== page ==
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Sony's New Xperia Phones Hands On: They Go Right For the Eyes

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For a long time now Sony has made some of the best cameras out there. Love the iPhone 4S camera? Yeah, because it's got a Sony Exmor sensor in it. Sony's two new Xperias are also pushing the visuals mighty hard.

The the Xperia S (pictured right) is essentially the international version of the Xperia ion we covered earlier today (pictured left). Same 12MP camera, same 1.5GHz Snapdragon processor, same NFC chip (woo!). It's also got a 1280x720 BRAVIA Reality Display, but this one is only 4.3-inches vs. the ion's big ol' 4.6-incher. The biggest difference is that the Xperia S is non-LTE and it will be available globally in yet-to-be-named select markets (the ion is an AT&T exclusive). It also has an interesting transparent piece toward the bottom that doesn't really add any function, per se, but it's kinda cool looking.


I got to spend some hands-on time with both of the new Xperias earlier today. From a design standpoint they look and feel really cool. Up front they're all hard, sharp edges, but the back is gently-sloped convex aluminum, making them fit in the palm of your hand very nicely, similar to Nokia's Lumia phones. They feel rock solid. The screens definitely qualify as HD, as you'd have you put you eyeball on the glass to see a pixel, but the blacks just weren't nearly as inky as the Super AMOLED screens you see on Samsung phones. It'll be interesting to see how they perform at different brightness levels.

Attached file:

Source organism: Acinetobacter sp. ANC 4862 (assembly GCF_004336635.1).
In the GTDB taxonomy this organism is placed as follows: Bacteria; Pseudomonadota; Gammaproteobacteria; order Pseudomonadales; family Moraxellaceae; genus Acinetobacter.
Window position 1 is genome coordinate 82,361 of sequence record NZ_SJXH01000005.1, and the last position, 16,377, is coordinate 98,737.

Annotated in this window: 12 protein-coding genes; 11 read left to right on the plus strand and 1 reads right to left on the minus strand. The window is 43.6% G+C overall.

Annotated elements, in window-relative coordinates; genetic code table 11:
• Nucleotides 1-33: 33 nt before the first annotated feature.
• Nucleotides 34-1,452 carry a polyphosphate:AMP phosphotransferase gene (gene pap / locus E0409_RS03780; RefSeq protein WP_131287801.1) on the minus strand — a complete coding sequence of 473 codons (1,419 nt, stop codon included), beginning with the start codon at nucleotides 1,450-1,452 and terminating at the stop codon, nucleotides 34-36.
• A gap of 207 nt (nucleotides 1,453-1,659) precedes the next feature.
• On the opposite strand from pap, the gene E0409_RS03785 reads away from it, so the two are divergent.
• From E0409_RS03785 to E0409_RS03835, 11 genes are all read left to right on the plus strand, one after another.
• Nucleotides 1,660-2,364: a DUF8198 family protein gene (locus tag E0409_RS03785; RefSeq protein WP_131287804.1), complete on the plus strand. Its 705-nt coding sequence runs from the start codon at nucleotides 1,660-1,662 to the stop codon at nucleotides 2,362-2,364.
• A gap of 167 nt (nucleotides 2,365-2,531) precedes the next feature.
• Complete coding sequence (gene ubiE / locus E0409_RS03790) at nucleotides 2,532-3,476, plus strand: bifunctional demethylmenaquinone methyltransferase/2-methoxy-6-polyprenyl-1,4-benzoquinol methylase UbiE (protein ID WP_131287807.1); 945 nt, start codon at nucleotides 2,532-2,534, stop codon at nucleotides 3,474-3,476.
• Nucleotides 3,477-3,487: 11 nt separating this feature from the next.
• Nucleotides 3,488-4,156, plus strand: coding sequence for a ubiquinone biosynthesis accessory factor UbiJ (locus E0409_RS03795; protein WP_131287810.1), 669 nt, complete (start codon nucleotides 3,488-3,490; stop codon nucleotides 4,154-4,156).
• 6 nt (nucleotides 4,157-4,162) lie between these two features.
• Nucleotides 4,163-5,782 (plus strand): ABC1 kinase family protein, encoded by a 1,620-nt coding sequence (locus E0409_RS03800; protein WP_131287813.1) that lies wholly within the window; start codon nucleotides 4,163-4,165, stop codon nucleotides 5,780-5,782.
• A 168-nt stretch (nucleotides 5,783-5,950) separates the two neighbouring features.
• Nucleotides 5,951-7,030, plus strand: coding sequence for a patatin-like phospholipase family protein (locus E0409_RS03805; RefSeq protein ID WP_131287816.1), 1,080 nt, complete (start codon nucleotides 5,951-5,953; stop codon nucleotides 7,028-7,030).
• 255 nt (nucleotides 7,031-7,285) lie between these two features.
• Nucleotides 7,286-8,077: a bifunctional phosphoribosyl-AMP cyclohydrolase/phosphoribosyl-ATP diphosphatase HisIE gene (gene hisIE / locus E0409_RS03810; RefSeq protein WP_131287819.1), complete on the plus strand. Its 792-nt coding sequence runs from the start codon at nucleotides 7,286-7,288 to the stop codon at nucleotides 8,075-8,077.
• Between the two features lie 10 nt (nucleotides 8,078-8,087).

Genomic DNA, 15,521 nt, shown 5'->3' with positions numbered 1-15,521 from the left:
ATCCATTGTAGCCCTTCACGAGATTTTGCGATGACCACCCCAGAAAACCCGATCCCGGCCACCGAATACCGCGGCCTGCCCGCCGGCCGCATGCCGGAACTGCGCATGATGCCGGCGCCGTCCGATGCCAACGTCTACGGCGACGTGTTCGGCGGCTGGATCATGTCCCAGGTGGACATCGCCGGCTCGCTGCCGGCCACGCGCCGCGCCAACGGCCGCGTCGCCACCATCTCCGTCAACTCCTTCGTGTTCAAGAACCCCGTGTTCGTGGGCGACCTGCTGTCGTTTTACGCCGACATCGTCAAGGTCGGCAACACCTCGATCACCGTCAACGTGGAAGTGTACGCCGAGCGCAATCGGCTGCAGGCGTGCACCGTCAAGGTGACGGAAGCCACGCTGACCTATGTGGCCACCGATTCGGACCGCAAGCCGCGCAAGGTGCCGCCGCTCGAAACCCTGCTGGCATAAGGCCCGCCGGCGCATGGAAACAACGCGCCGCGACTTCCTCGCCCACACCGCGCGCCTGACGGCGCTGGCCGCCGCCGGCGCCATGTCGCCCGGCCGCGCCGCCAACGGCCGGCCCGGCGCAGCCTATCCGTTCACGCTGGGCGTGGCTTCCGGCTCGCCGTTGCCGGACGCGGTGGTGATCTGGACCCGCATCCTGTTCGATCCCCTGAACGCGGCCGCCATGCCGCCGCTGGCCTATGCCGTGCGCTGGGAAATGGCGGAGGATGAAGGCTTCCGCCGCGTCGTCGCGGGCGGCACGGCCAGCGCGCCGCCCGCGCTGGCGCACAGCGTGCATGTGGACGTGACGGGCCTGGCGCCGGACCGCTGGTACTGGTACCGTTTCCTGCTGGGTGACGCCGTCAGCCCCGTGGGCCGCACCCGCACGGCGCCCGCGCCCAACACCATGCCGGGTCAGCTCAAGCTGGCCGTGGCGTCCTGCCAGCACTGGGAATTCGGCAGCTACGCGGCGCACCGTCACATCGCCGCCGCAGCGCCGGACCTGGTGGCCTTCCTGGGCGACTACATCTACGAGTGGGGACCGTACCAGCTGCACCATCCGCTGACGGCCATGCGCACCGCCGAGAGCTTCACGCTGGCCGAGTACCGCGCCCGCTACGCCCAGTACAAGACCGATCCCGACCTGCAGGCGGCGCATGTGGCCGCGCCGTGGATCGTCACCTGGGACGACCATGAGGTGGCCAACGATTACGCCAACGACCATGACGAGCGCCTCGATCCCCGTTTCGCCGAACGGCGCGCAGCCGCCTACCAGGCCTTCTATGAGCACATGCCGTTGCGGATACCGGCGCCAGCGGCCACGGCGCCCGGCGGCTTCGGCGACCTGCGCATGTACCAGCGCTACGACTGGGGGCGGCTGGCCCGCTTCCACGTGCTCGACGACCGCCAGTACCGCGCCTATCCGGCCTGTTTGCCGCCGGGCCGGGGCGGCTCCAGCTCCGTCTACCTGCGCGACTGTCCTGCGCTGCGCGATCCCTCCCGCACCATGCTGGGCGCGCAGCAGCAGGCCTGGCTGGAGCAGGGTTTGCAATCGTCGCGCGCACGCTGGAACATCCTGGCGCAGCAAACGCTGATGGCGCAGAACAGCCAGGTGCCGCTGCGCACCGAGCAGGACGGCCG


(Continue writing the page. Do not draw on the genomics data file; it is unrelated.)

Sony claims you can go from being in standby with the screen off to a photo being taken in 1.5 seconds. It certainly isn't far off that. I was really excited to see the 12MP cameras in action, but unfortunately the room we were in was very dark (dark enough that my DSLR could barely handle it). As a result, the camera had trouble finding its focus and shake was a problem. Also, coming from the zero shutter lag on the Galaxy Nexus, it felt like it took forever to take a shot, but it may be faster in bright light. Both Xperias have a physical camera button, which I maintain should be the law.


The Xperias are running Android 2.3.5 at launch with Sony's own skin on top. It's one of the lighter skins I've seen, but it kinda looks unfinished. There was also a bit of lag here and there which could stem from that, though I was told that the units I played with might not have had the final software. Both devices are PlayStation Certified, which means they should have some tasty games heading their way. Ice Cream Sandwich update should be coming in Q2, thank god, which will make these phones about 300% better. No word on pricing or availability yet.